Sen. John Cornyn (R-Texas) recently introduced legislation that would make Juneteenth, which marks the end of slavery, a federal holiday. Sens. Ron Johnson (R-Wis.) and James Lankford (R-Okla.) said they don’t want an additional federal day off, citing concerns about the rising national debt.
“We support celebrating emancipation with a federal holiday, but believe we should eliminate a current holiday in exchange. We chose Columbus Day as a holiday that is lightly celebrated,” Johnson said in a statement announcing an amendment (pdf) to Cornyn’s bill.
The senator said his motivation centers around not giving federal workers another paid holiday. He stressed he does not want to deprecate Christopher Columbus’s achievements.
Lankford said people should be aware of the impact the 10 existing federal holidays have on federal services and local businesses.
“We can reduce these impacts by replacing Columbus Day as a federal holiday with Juneteenth, America’s second independence day. I’m hopeful the Senate will support this amendment to celebrate this significant day in our nation’s history,” he said in a statement.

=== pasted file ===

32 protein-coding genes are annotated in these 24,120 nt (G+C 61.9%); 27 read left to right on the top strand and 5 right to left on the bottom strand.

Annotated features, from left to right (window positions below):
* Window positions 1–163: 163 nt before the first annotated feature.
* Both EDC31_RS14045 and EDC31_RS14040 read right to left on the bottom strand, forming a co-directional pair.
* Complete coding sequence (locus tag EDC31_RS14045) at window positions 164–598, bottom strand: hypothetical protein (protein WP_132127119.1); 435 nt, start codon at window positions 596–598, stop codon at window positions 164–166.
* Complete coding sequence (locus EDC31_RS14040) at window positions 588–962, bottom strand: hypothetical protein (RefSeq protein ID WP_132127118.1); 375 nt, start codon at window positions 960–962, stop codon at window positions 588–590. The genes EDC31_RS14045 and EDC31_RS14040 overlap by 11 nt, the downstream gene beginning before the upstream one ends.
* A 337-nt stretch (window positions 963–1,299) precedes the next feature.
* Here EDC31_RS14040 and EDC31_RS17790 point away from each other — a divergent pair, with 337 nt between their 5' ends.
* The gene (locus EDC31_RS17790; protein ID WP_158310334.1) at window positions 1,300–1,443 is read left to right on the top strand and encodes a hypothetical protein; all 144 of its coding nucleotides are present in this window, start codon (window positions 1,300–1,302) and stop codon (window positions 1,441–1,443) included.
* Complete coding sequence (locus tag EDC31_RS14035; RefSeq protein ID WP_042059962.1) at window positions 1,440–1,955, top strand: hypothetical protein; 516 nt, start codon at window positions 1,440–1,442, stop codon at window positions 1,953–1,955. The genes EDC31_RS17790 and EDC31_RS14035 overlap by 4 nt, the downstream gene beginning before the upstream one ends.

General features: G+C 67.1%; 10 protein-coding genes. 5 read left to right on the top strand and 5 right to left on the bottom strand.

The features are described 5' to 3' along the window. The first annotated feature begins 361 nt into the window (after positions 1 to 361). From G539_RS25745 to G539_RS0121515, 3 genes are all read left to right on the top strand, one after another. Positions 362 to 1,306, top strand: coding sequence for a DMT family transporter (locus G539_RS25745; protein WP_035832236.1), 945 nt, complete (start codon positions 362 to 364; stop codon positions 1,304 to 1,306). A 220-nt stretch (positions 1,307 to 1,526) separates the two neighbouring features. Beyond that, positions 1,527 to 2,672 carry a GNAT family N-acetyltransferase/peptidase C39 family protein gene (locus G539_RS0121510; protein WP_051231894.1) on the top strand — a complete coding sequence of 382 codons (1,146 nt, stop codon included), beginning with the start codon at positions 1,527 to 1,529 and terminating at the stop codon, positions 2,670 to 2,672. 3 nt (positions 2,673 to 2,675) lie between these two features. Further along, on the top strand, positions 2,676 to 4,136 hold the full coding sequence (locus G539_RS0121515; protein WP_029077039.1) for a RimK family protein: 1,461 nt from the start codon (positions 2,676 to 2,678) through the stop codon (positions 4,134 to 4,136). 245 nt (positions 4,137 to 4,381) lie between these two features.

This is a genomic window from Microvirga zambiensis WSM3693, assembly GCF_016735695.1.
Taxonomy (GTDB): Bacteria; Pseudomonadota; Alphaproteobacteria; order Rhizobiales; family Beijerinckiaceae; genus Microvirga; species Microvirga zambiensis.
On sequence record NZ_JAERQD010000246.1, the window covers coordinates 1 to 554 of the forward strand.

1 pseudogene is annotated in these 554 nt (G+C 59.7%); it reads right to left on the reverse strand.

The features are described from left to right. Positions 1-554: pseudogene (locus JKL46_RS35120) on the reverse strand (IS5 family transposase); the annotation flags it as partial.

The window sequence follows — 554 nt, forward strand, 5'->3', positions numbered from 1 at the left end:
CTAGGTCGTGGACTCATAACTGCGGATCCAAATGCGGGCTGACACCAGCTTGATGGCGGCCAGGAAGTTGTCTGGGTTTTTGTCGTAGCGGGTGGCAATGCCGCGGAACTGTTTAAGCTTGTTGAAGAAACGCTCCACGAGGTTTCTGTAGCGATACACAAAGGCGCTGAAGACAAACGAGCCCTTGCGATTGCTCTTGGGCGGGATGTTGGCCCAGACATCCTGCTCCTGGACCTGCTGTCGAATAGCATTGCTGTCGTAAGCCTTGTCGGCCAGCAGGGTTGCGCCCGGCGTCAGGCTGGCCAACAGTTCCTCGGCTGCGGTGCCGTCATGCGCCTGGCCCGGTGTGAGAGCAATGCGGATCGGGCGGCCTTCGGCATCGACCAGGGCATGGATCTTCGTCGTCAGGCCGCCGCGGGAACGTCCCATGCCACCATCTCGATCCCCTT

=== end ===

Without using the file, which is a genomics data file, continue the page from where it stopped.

According to the senators’ offices, only 21 states recognize Columbus Day as a paid holiday.
They pointed to Franklin County, Ohio, announcing last month that the Columbus Day holiday would be replaced with Juneteenth.
“On this Juneteenth, we recognize the struggle that so many have endured and are still enduring to help us realize the dream of a more perfect union, and we stand with our residents in the ongoing fight for racial equity,” the county’s commissioners said at the time.
Juneteenth is on June 19. Columbus Day is on Oct. 12. It celebrates the day Columbus arrived in the Americas.
Tucker Carlson, the most popular cable news host in America and a known ally of President Donald Trump, late Wednesday criticized the proposal, alleging Lankford and Johnson “want to delete” Columbus Day “from the national calendar.”
“They’re hoping to quietly eliminate Columbus Day and then move on to the next item on the rioters’ list of demands,” he added.
Cornyn told The Hill that the proposed swap “dilutes the message we’re trying to send, which is one of being respectful and honoring and remembering our history.”